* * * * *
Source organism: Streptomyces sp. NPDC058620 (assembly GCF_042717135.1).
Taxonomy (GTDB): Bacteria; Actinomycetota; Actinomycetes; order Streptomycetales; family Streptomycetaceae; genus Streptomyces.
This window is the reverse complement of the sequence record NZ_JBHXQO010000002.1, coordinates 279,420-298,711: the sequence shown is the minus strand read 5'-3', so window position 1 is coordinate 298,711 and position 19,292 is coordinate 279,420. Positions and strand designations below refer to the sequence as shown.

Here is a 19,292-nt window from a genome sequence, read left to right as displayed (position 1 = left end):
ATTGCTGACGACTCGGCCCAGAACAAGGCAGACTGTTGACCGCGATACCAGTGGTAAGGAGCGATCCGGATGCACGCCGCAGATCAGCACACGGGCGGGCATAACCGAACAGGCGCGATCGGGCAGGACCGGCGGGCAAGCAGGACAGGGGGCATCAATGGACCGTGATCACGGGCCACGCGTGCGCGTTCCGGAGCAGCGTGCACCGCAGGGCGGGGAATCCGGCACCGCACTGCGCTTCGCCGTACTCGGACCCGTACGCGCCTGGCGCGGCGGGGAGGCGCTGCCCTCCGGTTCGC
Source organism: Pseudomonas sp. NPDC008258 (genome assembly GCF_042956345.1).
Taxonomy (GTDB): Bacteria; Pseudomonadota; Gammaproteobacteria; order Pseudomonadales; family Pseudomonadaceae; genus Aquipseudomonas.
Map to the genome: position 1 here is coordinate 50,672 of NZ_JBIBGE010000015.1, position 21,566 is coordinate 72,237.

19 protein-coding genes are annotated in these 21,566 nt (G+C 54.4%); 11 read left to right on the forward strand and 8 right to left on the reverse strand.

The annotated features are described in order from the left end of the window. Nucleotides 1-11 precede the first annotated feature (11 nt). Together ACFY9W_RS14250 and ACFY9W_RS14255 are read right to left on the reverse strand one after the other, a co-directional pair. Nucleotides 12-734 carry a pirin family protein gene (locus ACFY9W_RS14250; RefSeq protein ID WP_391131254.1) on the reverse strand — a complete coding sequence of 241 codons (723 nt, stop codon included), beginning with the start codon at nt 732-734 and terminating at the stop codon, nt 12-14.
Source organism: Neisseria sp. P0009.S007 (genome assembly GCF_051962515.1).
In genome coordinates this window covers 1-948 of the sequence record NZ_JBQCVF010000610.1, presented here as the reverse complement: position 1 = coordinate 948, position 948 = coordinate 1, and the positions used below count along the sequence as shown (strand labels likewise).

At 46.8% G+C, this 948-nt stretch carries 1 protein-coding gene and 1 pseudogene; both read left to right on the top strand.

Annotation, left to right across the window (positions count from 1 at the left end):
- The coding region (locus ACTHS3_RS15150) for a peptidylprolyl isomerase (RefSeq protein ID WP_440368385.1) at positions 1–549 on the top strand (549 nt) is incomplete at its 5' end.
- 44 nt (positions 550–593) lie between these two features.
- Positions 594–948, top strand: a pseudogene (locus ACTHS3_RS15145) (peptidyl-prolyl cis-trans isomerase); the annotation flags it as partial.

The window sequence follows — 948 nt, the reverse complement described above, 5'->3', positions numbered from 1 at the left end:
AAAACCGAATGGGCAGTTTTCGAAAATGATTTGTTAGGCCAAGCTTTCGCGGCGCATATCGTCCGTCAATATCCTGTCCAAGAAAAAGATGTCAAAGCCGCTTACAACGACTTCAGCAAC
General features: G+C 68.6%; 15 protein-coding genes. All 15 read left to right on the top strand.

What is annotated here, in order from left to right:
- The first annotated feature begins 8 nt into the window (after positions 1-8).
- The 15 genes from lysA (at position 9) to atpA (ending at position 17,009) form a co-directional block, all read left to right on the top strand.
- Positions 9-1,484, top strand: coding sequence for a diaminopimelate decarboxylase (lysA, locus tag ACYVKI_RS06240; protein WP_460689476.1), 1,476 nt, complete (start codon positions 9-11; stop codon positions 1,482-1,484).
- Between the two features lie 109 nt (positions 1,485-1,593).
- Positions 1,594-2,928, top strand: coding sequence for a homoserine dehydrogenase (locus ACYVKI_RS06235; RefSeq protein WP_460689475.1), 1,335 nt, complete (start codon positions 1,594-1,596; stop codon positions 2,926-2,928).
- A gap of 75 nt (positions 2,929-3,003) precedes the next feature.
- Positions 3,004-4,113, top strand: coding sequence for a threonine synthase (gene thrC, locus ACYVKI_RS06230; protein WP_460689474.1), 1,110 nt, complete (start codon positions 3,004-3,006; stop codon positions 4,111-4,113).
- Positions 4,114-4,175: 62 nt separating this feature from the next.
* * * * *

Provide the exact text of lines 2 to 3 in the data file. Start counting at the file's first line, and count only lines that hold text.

Taxonomy (GTDB): Bacteria; Actinomycetota; Actinomycetes; order Streptomycetales; family Streptomycetaceae; genus Streptomyces.
This window is the reverse complement of the sequence record NZ_JBHXQO010000002.1, coordinates 279,420-298,711: the sequence shown is the minus strand read 5'-3', so window position 1 is coordinate 298,711 and position 19,292 is coordinate 279,420. Positions and strand designations below refer to the sequence as shown.